Last week, in his regular BoardGameGeek News article, Eric Martin disclosed that Amigo would be releasing a new version of their durable megahit Bohnanza, where the beans would be replaced with different kinds of flowers. The game will be called Bohnanza: Dahlias and the art will be created by the very talented Beth Sobel. This is a smart move by Amigo to expand the player base for this classic game, particularly since there is already interest from garden stores in stocking the new version. Greater exposure is good for the publisher and good for the hobby in general.
In the comments section following this announcement, a few gamers expressed enthusiasm for the new version, since it would mean eliminating the “ugly” art of the original. I acknowledge that pretty flowers will undoubtedly look nicer than cartoony pictures of beans. Nevertheless, I was dumbfounded to read these comments.
Is there anyone who questions that Björn Pertoft’s imaginative and very funny bean artwork has played an enormous role in the acceptance and appeal of Bohnanza? I mean, these are iconic images, which represent the hobby almost as much as the celebrated meeple, and they’ve been doing so for over a quarter of a century! Even people who don’t understand some of the German language puns behind the pictures love these images. They also do a great job of making an essentially abstract trading game more immersive and thematic. After all, you rarely hear people say, “I’ll trade you a 16 for a 14”. No, it’s always, “I’ll trade you a Stinky Bean for a Sick Bean”, which is a definite improvement. Even after all these years, I still smile at the artwork when playing Bohnanza and I view the different bean characters as old friends.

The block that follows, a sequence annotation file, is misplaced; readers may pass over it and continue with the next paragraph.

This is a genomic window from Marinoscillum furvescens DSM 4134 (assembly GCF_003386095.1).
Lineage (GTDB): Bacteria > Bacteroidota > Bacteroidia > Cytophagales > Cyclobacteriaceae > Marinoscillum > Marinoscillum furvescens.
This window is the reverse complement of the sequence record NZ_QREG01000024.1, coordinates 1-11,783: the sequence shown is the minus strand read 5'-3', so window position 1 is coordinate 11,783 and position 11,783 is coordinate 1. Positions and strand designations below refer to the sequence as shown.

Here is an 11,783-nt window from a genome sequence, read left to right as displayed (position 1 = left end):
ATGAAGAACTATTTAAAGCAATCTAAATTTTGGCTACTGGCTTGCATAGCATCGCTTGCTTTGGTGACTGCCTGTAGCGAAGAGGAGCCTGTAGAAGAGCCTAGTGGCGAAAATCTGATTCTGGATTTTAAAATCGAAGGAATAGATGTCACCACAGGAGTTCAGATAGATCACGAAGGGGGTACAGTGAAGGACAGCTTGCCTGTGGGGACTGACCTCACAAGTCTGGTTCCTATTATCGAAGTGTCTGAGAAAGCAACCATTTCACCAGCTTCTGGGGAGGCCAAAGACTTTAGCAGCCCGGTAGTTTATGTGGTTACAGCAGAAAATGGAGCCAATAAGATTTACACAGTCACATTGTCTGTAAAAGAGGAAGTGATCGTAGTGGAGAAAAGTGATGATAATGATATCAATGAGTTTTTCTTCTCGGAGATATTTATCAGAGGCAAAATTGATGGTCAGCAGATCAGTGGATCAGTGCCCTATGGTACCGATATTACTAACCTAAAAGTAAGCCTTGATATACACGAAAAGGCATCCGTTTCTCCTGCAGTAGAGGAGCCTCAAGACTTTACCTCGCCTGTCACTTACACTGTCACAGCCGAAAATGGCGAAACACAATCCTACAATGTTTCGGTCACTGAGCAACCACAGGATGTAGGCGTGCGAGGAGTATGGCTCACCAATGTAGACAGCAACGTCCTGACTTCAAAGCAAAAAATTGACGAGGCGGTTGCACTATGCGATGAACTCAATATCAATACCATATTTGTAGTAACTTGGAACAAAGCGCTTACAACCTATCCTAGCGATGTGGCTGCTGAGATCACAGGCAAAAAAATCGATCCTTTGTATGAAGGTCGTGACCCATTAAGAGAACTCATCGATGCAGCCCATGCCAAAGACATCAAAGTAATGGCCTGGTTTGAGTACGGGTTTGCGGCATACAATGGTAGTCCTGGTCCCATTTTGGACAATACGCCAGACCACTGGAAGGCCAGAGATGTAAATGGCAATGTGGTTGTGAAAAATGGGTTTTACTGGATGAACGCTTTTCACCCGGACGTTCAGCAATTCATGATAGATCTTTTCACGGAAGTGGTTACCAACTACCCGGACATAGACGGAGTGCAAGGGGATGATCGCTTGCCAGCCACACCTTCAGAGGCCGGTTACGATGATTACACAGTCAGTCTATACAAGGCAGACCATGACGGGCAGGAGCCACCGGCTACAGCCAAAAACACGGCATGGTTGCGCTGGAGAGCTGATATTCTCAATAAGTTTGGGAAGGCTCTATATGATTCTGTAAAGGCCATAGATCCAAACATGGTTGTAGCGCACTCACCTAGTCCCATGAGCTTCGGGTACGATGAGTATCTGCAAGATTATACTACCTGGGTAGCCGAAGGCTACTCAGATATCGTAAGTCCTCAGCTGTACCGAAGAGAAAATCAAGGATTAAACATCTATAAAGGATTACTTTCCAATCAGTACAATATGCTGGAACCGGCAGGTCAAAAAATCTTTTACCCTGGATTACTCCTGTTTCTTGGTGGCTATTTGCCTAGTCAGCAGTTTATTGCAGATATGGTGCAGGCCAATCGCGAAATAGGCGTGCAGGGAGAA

Look, I have no problem if someone prefers pretty flowers to cartoony beans; a person’s personal tastes are never wrong. But to call such distinctive and historically important art “ugly” seems to be going too far to me. I find it similar to the objections many players have with the artwork in Knizia’s Modern Art. Is the art depicted in that game less than attractive? Yes, and that’s the whole point. Using pretty art would have run contrary to the theme. Similarly, in a rambunctious trading game like Bohnanza, cartoony art seems to fit the style of play more than attractive images. It’s not essential, but that’s the concept that Pertoft chose to go with back in 1997 and, given how beloved those figures are, you’d have to say his instincts were spot on.
My point is, not every game needs to be drop-dead gorgeous. Sometimes a less realistic or attractive style works better, particularly when the artwork is humorous. Again, I have no issues if someone prefers a beautiful game, but dismissing a classic that has maintained its massive popularity for a quarter of a century as “ugly” seems unfair and out of touch. Sometimes, witty does trump pretty.
Anyway, that’s my minor rant for the day. I hope Bohnanza: Dahlias sells oodles of copies and exposes lots of new gamers to this great game. But as beautiful as I’m sure this new version will be, I’ll stick to trading the beans.